Compilers and Builds

.Compilers and Builds

Command Line Compiler | Conditional Compilation with Preprocessor Directives

C# applications can be compiled and built with the Visual Studio IDE, with MSBuild from the command line, or with an automated process using Team Foundation Build. Different configurations and project properties can be used to specify different kind of builds, such as for debugging/production or for different hardware platforms. Inline directives can also be inserted in the code for conditional compilation. C# also has a command line compiler (csc.exe) that produces executable (.exe) files, dynamic-link libraries (.dll), or code modules (.netmodule).

Command Line Compiler

The C# command line compiler (csc.exe) compiles C# code into Common Intermediate Language (CIL) stored in an assembly (.dll, .exe). When the assembly is executed, the CLR reads the assembly and compiles its contents into native code that will run on the hardware.

To get help with the command line compiler enter =>

C:\Windows\Microsoft.NET\Framework\v4.0.30319>csc.exe /?

Example of creating a console application with simple tools (Notepad and csc.exe):

  1. Open Notepad (notepad myprogram.cs) and enter the following code:
    using System;
    public class myProgram
     public static void Main()
      if (DateTime.Now.DayOfWeek == DayOfWeek.Friday)
       Console.WriteLine("It's Friday!");
       Console.WriteLine("Sorry, it's not Friday yet.");

  2. To compile the program enter =>

    C:\Windows\Microsoft.NET\Framework\v4.0.30319>csc /out:c:\users\kevin\myprogram.exe c:\users\kevin\myprogram.cs

Sample Command Line Compiles

Examples of using the command line compiler:

  • csc File.cs - produces .exe file
  • csc /target:library File.cs - produces .dll file
  • csc /out:My.exe File.cs - compiles File.cs and creates My.exe
  • csc /define:DEBUG /optimize /out:File2.exe *.cs - compiles all the C# files in the current directory, with optimizations on and defines the DEBUG symbol. The output is File2.exe.
  • csc /target:library / *.cs - compiles all the C# files in the current directory to (a DLL):


MSBuild provides an XML schema for a project file that controls how the build platform processes and builds software. Visual Studio uses MSBuild, but it doesn't depend on Visual Studio. By invoking msbuild.exe on your project or solution file, you can orchestrate and build products in environments where Visual Studio isn't installed.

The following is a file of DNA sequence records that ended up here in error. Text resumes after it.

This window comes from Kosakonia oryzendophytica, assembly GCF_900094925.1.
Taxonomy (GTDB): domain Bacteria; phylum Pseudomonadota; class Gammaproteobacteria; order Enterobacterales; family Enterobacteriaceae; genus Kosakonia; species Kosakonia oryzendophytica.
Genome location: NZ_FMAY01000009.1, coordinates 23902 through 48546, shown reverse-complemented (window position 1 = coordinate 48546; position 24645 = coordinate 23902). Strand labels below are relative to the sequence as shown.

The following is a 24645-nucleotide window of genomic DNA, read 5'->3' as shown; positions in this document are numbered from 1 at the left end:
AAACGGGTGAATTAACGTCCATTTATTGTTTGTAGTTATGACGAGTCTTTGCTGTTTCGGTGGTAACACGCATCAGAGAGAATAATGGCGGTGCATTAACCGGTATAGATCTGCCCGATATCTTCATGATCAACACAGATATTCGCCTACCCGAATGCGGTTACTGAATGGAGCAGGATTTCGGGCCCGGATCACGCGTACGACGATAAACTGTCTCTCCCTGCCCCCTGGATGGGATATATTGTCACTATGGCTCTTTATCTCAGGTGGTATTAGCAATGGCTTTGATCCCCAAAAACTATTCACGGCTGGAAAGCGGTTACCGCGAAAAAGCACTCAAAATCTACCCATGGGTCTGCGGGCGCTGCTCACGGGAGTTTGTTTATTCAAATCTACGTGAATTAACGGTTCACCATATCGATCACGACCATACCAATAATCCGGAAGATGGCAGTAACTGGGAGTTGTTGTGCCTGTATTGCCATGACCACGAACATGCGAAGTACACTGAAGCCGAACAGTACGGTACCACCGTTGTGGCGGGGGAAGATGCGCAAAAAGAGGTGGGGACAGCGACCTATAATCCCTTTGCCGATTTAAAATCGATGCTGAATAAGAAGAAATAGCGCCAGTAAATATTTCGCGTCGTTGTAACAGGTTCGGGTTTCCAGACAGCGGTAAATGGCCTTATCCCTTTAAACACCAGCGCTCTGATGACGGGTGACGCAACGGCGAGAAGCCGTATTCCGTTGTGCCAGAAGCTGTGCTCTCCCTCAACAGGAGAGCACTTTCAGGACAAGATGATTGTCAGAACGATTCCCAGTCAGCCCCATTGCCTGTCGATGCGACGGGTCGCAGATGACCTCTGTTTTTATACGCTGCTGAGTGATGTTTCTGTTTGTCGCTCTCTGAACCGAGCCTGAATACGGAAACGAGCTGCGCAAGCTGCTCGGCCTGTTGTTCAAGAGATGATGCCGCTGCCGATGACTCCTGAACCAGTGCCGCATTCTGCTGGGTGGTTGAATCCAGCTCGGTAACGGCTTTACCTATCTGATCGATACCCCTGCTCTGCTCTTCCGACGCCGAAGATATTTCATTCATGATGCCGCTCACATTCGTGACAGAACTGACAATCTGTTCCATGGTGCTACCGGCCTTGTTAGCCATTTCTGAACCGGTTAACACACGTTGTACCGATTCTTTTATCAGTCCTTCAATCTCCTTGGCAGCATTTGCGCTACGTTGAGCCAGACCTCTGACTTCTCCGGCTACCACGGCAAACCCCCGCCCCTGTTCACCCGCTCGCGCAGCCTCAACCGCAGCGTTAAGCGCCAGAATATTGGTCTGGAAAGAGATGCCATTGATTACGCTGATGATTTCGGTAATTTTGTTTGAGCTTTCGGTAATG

MSBuild.exe [Switches] [ProjectFile]

Useful Commands
  • dir /s %WINDIR%\Microsoft.NET\CSC.EXE - find different version of C# compiler on computer.
  • msbuild.exe /? - MSBuild help
  • MSBuild.exe MyProj.proj /property:Configuration=Debug - build the file MyProj.proj with the Configuration property set to Debug.


Conditional Compilation with Preprocessor Directives

The C# compiler does not have a separate preprocessor, but the directives are processed as if there were one. They are used to help in conditional compilation. A C# preprocessor directive must be the only instruction on a line. Unlike C and C++ directives, you cannot use C# directives to create macros. C# preprocessor directives include:

  1. #if
  2. #else
  3. #elif
  4. #endif
  5. #define
  6. #undef
  7. #warning
  8. #error
  9. #line
  10. #region
  11. #endregion
  12. #pragma
  13. #pragma warning
  14. #pragma checksum

Note: C# Compiler errors and warnings can be found at C# Compiler Errors and Warnings.

Preprocessor Directives

#define KEVINTEST_1
#define KEVINTEST_2

#pragma warning disable 414, 3021

class Program
    static void Main()
    System.Console.WriteLine("KEVINTEST_1 is defined.");
    #warning KEVINTEST_2 is defined
        System.Console.WriteLine(" and KEVINTEST_2 is defined.");
        #error KEVINTEST_2 is defined
#elif (KEVINTEST_2)
    System.Console.WriteLine("KEVINTEST_2 is defined.");
    System.Console.WriteLine("NO KEVINS defined.");

#pragma warning restore 3021


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